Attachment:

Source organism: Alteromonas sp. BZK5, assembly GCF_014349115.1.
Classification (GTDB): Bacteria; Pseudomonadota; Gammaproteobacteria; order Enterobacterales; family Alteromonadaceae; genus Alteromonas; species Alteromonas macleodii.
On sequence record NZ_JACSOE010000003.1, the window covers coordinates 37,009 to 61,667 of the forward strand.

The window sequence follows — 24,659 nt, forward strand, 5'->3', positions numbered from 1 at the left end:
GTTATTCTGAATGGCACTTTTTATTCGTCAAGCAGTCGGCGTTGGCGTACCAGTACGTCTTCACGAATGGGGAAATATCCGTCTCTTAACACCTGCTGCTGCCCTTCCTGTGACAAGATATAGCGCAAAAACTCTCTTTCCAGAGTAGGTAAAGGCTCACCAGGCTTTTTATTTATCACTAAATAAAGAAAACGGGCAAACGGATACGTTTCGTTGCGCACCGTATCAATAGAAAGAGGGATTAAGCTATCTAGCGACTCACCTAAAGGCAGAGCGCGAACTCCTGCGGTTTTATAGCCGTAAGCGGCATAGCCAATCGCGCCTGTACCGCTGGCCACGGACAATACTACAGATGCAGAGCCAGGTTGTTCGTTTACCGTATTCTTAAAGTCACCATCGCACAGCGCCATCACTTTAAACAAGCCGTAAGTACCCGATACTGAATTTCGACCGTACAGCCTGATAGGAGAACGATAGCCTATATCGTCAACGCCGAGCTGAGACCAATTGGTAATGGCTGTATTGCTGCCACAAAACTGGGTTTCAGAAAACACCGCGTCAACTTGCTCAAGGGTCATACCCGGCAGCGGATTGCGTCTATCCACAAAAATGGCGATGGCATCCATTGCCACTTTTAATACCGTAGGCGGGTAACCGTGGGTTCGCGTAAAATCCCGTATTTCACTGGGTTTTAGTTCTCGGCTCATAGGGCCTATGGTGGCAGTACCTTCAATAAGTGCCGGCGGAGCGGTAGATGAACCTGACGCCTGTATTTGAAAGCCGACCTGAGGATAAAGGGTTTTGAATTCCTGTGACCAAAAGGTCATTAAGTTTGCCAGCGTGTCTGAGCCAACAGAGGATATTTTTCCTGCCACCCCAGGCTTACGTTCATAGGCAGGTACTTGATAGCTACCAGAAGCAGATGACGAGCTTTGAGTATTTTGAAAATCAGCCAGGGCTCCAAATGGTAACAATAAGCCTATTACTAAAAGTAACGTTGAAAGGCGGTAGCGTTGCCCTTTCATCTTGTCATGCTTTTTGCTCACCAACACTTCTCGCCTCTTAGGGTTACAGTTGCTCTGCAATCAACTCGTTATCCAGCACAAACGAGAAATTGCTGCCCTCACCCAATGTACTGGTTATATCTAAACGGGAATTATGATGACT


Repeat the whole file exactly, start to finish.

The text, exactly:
Source organism: Alteromonas sp. BZK5, assembly GCF_014349115.1.
Classification (GTDB): Bacteria; Pseudomonadota; Gammaproteobacteria; order Enterobacterales; family Alteromonadaceae; genus Alteromonas; species Alteromonas macleodii.
On sequence record NZ_JACSOE010000003.1, the window covers coordinates 37,009 to 61,667 of the forward strand.

The window sequence follows — 24,659 nt, forward strand, 5'->3', positions numbered from 1 at the left end:
GTTATTCTGAATGGCACTTTTTATTCGTCAAGCAGTCGGCGTTGGCGTACCAGTACGTCTTCACGAATGGGGAAATATCCGTCTCTTAACACCTGCTGCTGCCCTTCCTGTGACAAGATATAGCGCAAAAACTCTCTTTCCAGAGTAGGTAAAGGCTCACCAGGCTTTTTATTTATCACTAAATAAAGAAAACGGGCAAACGGATACGTTTCGTTGCGCACCGTATCAATAGAAAGAGGGATTAAGCTATCTAGCGACTCACCTAAAGGCAGAGCGCGAACTCCTGCGGTTTTATAGCCGTAAGCGGCATAGCCAATCGCGCCTGTACCGCTGGCCACGGACAATACTACAGATGCAGAGCCAGGTTGTTCGTTTACCGTATTCTTAAAGTCACCATCGCACAGCGCCATCACTTTAAACAAGCCGTAAGTACCCGATACTGAATTTCGACCGTACAGCCTGATAGGAGAACGATAGCCTATATCGTCAACGCCGAGCTGAGACCAATTGGTAATGGCTGTATTGCTGCCACAAAACTGGGTTTCAGAAAACACCGCGTCAACTTGCTCAAGGGTCATACCCGGCAGCGGATTGCGTCTATCCACAAAAATGGCGATGGCATCCATTGCCACTTTTAATACCGTAGGCGGGTAACCGTGGGTTCGCGTAAAATCCCGTATTTCACTGGGTTTTAGTTCTCGGCTCATAGGGCCTATGGTGGCAGTACCTTCAATAAGTGCCGGCGGAGCGGTAGATGAACCTGACGCCTGTATTTGAAAGCCGACCTGAGGATAAAGGGTTTTGAATTCCTGTGACCAAAAGGTCATTAAGTTTGCCAGCGTGTCTGAGCCAACAGAGGATATTTTTCCTGCCACCCCAGGCTTACGTTCATAGGCAGGTACTTGATAGCTACCAGAAGCAGATGACGAGCTTTGAGTATTTTGAAAATCAGCCAGGGCTCCAAATGGTAACAATAAGCCTATTACTAAAAGTAACGTTGAAAGGCGGTAGCGTTGCCCTTTCATCTTGTCATGCTTTTTGCTCACCAACACTTCTCGCCTCTTAGGGTTACAGTTGCTCTGCAATCAACTCGTTATCCAGCACAAACGAGAAATTGCTGCCCTCACCCAATGTACTGGTTATATCTAAACGGGAATTATGATGACT